Merge k Sorted List


  • 0

    Click here to see the full article post


  • 0
    S

    why does priority queue method need extra space?? the space should be o(1)


  • 0

    We often implement priority queue by heap, and the heap costs O(k) space. It's such a small space cost generally, but it might be large if we have lots of linked-list to merge.


  • 0
    N

    What would be the implementation (preferably Python) of the compare one by one?


  • 0

    @NickPuljic The Priority Queue method actually do the same thing as comparing one by one: select the smallest node among k heads of list. If you like, you can just compare the k nodes one by one which costs O(k).


  • -1
    P

    class Solution {
    public ListNode mergeKLists(ListNode[] lists) {
    if(lists.length == 0)
    return null;
    ListNode result = null;
    ListNode x = null;
    int min = Integer.MAX_VALUE;
    int minIndex = 0;
    while(true) {
    boolean zerofound = true;
    for(int i = 0; i < lists.length; i++) {
    if(lists[i] == null) continue;
    zerofound = false;
    if(lists[i].val < min) {
    min = lists[i].val;
    minIndex = i;
    }
    }

            if(zerofound == true)
                break;
            if(result == null) {
                result = lists[minIndex];
                x = result;
            } else {
                x.next = lists[minIndex];
                x = x.next;
            }
            lists[minIndex] = lists[minIndex].next;
            min = Integer.MAX_VALUE;
            
        }
        return result;
    }
    

    }

    Can anybody explain what is wrong with this solution this is compare one by one. This gives runtime error for the 130th test case which is the last test case


  • -1
    T

    The expected answer got wrong:
    When [[1,2,3],[22,1]] is input, [1,1,2,3,22] should be returned, not [1,2,3,22,1].


  • 0
    F

    Note [22,1] is not sorted ascending in your input [[1,2,3],[22,1]]


  • 0
    P

    @priyekant I had the same issue with my one by one solution. I think one by one solution is just too slow for the test time cutoff.


  • 0
    P

    In the merge with divide and conquer, when merging the two lists, why if l2 is bigger do we swap l1 and l2 pointers? My code was accepted without that.

        while l1 and l2:
            if l1.val <= l2.val:
                point.next = l1
                l1 = l1.next
            else:
                point.next = l2
                l2 = l2.next
            point = point.next

  • 0
    Q

    @Hermann0 It does not do the same thing. Priority queue gets the smallest with O(lgK), while compare one by one costs O(K)


  • 1
    D

    why is the space is O(1)? Don't we add up the tmp space for every recursive call in the process of merge???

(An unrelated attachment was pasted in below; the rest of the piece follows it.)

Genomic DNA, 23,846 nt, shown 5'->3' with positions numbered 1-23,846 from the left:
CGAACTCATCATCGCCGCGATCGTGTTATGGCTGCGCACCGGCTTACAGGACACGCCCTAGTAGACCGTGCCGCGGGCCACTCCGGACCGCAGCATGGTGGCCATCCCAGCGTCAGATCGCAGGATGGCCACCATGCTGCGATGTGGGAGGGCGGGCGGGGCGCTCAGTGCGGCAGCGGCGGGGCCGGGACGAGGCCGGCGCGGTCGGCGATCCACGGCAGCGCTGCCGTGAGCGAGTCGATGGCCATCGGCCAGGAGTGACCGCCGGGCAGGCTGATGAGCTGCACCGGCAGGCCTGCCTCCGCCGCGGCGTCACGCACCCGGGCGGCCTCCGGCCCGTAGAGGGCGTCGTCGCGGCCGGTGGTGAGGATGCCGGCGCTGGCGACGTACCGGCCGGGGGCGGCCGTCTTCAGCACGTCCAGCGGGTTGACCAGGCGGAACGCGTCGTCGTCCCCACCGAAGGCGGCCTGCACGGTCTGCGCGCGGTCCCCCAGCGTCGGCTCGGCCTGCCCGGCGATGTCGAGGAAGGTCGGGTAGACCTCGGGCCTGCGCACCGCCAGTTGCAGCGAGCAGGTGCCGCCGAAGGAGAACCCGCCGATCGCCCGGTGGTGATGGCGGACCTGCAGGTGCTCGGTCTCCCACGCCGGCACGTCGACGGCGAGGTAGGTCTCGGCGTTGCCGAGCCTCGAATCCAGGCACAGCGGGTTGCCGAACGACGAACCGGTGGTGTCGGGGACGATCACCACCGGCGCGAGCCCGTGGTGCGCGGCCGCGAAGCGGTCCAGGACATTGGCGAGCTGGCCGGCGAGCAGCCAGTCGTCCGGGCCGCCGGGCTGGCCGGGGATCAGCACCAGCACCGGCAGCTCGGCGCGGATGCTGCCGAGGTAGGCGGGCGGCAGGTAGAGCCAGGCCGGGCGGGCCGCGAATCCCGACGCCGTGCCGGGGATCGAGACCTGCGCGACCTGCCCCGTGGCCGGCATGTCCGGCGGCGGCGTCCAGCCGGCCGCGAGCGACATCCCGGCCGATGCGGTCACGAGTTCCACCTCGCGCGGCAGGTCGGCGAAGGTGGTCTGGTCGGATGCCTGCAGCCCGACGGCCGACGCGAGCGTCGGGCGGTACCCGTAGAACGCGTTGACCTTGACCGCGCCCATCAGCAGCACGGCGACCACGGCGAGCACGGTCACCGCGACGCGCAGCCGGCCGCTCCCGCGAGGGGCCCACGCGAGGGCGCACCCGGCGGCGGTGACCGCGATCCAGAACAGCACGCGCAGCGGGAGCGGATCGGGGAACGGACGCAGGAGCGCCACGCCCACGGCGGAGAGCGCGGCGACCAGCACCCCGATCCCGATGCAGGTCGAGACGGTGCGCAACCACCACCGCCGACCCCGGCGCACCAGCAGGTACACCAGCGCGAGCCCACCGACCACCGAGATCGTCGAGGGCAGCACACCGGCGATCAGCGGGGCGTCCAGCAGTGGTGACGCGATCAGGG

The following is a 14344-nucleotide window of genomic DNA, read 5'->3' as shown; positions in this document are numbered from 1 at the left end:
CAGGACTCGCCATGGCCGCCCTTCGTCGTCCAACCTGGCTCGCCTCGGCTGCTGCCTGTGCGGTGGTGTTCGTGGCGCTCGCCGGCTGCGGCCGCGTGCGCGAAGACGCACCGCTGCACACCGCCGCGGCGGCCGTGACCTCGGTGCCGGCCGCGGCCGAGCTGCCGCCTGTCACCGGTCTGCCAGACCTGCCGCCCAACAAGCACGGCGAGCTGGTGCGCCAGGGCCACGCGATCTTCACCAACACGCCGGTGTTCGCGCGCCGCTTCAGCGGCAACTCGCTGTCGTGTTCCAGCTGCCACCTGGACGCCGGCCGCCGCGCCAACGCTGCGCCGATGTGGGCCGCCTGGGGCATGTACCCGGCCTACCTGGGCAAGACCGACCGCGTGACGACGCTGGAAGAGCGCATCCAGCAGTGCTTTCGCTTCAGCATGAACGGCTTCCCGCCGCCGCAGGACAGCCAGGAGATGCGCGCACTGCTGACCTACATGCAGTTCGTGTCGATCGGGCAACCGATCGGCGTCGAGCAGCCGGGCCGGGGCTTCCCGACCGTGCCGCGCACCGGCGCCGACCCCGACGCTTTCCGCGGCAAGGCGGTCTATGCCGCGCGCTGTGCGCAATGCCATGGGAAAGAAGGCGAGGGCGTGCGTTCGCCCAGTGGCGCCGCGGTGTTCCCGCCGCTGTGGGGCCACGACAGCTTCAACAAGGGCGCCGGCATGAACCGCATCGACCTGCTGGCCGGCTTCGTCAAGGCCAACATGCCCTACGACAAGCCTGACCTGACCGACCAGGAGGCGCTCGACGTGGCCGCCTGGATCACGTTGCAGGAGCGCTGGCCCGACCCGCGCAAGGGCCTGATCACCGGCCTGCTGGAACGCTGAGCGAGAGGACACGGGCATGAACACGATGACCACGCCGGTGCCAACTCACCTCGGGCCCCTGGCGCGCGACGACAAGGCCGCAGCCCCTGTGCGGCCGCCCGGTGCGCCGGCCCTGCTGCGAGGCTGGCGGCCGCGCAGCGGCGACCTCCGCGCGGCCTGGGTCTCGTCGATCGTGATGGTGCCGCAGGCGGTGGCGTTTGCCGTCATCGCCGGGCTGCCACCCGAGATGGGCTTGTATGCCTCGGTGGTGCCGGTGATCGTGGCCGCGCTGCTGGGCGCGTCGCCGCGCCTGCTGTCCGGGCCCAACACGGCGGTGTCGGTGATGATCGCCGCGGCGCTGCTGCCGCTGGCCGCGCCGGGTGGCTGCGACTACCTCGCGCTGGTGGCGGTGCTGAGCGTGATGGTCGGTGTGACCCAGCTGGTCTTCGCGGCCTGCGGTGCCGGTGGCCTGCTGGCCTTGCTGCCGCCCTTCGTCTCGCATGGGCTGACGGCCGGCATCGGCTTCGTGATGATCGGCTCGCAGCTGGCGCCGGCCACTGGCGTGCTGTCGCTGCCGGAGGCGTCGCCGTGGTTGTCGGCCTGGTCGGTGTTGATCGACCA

• 0
    D

    @danielwx I have the same question. I think it should be O(log k) for recursive stack, just like merge sort. Read more here: https://stackoverflow.com/questions/24171242/why-is-mergesort-space-complexity-ologn-with-linked-lists


  • 0
    D

    @dragonfly1912 Yep, I think it is O(logk). Thank you for your reference!


  • 0
    W

    public ListNode mergeKLists(ListNode[] lists) {
    //this is Approach #2 ,it is ok in my computer,
    //but it is Time Limit Exceeded,why?
    int k = lists.length;
    ListNode newNode =new ListNode(0);
    ListNode first =newNode;//当前指针
    int index =0;
    boolean flag =true;
    if(k==0) return null;
    while(flag) {//Traverse all nodes and stop
    int nullNum =0;//the number of Null node
    int temp =Integer.MAX_VALUE;
    for(int i = 0;i<k;i++) {//遍历k格链表,获取当前节点
    if(lists[i]==null) {
    nullNum++;
    }else if(lists[i].val<=temp) {
    temp =lists[i].val;
    index =i;
    }
    }
    first.next =lists[index];
    first = first.next;
    if(lists[index]!=null) {
    lists[index] =lists[index].next;
    }
    flag =nullNum==k?false:true;//Traverse all nodes
    }
    return newNode.next;
    }


  • 0
    W

    //The answer is accepted!But,I do not know how to calculate the time complexity.It may be O(Nlogk) or others.The same as approach#3?
    int k =lists.length;
    ListNode dummy =new ListNode(0);
    ListNode first =dummy;
    Map<Integer,Integer> map =new TreeMap<>(
    new Comparator<Integer>() {

    				@Override
    				public int compare(Integer o1, Integer o2) {
    					
    					return o1-o2;
    				}
    
    			});
    	for(int i =0;i<k;i++) {
    		ListNode temp =lists[i];
    		while(temp!=null) {
    			if(!map.containsKey(temp.val)) {
    				map.put(temp.val, 1);
    			}else {
    				map.put(temp.val, map.get(temp.val)+1);
    			}
    			temp = temp.next;
    		}
    	}
    	
    	for(Integer val:map.keySet()) {
    		for(int i=0;i<map.get(val);i++) {
    			first.next =new ListNode(val);
    			first =first.next;
    		}
    	}
    	return dummy.next;

  • 0
    C
        while l1 and l2:
            if l1.val <= l2.val:
                point.next = l1
                l1 = l1.next
            else:
                point.next = l2
                l2 = l1
                l1 = point.next.next
            point = point.next
    

    For the else section why is the l2 and l1 switched? Isn't this unnecessary? Not to mention... Doesn't this mess up "point.next = l2" and make it essentially "point.next = l1" since "l2 = l1" in the following line?


Log in to reply
 

Looks like your connection to LeetCode Discuss was lost, please wait while we try to reconnect.